social, health, political imagery through the lens of G J Huba PhD © 2012-2021

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The past two months have been a time of great anxiety for everyone. At this writing, 170,000 have died from COVID, 25% of the American workforce is unemployed, and the USA is polarized beyond anything I ever saw at any time in the 69 years of my life.

On top of the great challenges of the past months, I deal with dementia and am alternately fairly calm (in no small part due to great medical care and appropriate medications) and anxious and confused and memory-challenged. 

Over the past 10 years as I dealt with early-onset dementia I have used the idea of comfort activities to help me get through times of great turmoil and confusion.

A comfort activity for me is one that is predictable, one I know will be pleasant, and one I have probably done many times before. So I watch the Hunt for Red October for the 51st time or rewatch all the episodes of the 2000s version of Battlestar Galactica which I have seen at least a dozen times. Recently I have rewatched the four seasons of the Expanse almost a dozen times. been revisiting all the albums of the Rolling Stones and the Allman Brothers, and reading lots of books I have read several times since I initially enjoyed it years ago.

With dementia, I sometimes have to watch a movie a few times (or more) to understand it. And every repetition thereafter I find things I didn’t understand the previous times or forgot. But I always remember that the activity is one I like, one that is calming, and one that will not confuse me.

If you have early stages of dementia or are a caregiver for someone with dementia, try to identify comfort activities and try to do some several times a day. And, if you do not have dementia, I bet this same strategy can help you deal with trying times of confusion and anxiety.

The following mind map explains my view of comfort activities. Click on the image to expand it.

Why didn’t we realize that superb medical care by motivated and brilliant health care professionals would not be enough to tame the COVID-10 pandemic? We have the largest, most expensive, state-of-the healthcare system in the world.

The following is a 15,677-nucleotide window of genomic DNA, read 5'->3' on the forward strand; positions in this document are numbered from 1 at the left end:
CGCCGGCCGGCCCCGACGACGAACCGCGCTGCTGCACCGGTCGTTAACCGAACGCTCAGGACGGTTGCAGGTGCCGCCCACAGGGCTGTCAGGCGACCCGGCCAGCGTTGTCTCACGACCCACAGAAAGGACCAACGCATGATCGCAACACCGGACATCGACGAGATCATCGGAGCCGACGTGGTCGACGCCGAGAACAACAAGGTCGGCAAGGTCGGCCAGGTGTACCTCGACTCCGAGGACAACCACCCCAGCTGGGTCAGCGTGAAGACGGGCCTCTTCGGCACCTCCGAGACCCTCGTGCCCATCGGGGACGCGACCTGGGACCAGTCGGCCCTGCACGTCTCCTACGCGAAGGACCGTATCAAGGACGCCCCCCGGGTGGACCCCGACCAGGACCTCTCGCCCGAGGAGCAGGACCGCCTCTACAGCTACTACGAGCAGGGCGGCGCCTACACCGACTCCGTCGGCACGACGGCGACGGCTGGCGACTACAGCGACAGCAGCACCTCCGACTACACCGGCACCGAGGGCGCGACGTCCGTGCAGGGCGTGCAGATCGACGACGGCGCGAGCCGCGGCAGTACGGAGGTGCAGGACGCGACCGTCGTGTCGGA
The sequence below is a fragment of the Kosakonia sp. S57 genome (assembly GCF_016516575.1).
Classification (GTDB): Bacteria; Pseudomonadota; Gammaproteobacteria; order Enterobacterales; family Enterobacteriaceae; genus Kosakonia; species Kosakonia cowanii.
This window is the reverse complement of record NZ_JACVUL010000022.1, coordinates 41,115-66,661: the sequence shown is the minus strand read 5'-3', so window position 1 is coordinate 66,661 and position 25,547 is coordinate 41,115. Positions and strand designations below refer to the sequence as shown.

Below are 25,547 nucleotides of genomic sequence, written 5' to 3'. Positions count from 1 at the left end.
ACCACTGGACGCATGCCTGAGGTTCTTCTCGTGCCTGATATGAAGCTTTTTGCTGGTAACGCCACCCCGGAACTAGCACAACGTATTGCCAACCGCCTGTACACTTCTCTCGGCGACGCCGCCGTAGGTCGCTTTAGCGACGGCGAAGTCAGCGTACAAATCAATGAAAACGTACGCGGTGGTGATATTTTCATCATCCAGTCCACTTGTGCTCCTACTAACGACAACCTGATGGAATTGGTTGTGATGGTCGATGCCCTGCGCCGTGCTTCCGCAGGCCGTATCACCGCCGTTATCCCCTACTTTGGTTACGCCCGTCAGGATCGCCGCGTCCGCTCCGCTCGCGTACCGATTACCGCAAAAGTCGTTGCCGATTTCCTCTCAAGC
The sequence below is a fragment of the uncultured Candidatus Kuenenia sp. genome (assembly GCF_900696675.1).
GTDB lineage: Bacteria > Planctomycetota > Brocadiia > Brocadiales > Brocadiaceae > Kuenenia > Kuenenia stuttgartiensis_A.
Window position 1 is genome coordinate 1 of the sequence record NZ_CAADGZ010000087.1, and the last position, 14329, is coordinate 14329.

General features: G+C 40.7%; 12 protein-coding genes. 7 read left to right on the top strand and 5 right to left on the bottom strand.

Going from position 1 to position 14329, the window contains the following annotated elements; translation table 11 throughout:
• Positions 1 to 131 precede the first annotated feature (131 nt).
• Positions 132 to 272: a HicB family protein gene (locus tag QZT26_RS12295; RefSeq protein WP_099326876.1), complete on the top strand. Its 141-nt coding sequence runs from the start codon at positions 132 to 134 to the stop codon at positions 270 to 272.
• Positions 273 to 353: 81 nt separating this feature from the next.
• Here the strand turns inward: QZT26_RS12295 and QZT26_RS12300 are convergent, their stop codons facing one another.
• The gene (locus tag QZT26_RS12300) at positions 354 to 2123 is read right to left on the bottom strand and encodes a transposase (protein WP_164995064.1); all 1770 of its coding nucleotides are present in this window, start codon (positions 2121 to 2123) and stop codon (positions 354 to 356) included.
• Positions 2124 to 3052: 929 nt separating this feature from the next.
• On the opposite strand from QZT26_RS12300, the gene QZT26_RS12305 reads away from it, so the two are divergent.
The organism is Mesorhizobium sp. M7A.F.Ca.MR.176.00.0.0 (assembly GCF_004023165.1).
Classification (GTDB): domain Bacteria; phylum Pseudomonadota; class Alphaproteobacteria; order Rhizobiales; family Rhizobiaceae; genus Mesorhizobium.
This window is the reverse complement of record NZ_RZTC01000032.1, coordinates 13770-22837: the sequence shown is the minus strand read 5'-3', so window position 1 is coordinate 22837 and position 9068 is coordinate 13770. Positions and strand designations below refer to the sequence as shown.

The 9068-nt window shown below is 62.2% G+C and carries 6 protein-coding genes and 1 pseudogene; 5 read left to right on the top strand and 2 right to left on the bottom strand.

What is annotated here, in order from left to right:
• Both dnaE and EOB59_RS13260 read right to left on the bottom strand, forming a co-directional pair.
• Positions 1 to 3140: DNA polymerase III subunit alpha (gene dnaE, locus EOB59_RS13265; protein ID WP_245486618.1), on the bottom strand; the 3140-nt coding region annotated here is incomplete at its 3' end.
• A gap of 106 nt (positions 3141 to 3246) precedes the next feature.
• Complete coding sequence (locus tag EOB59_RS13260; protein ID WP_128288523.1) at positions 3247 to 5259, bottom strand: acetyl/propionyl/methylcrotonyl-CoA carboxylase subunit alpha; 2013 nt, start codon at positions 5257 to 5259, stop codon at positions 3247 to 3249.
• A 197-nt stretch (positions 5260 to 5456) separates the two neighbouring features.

But our healthcare delivery system is not designed to seamlessly prevent or counsel or treat such effects from a pandemic as PTSD (post-traumatic stress disorder), anger, anxiety, fear, excessive drinking, drug abuse, domestic (or other) violence, case management, food security, help to obtain income replacement, and guidelines for planning the future.

While our healthcare system can provide state-of-the-art medical care with state-of-the-art equipment and state-of-the-art professional training and state-of-the-art pharmaceutical interventions, it cannot get people to wear face masks during a respiratory pandemic or to rechannel fear into positive actions or put societal concerns above personal concerns at time when collective consensus is needed to improve the health of individuals.

If you want people to wear masks, you need to help them get over the psychological toll of the pandemic so they do not respond in anger.

Many terrified people cannot deal effectively with getting a new job unless you help them deal with the trauma from the pandemic that is “freezing” their inactions.

Our healthcare system has traditionally not included integrated counseling and psychotherapy, support groups, case management, food assistance, payment of medical bills, transportation, child care while ill with COVID or at a doctor appointment or job, homeschooling, and many other needed services.

If we cannot provide such social services we cannot expect people to follow guidance from public health officials about how to control the pandemic. Everyone needs and should have help to recover from the psychological and financial trauma and uncertainty in our lives. Unfortunately, our healthcare system is not designed to provide social services and these huge needs are not being addressed by our government.

We need to bring social and psychological services into the medical continuum of care now being used. And there is no way we can avoid doing so if we want the pandemic to come under control and to regain our lives.

The following mind map shows my thoughts on what the continuum of services is missing. Click the image to expand it.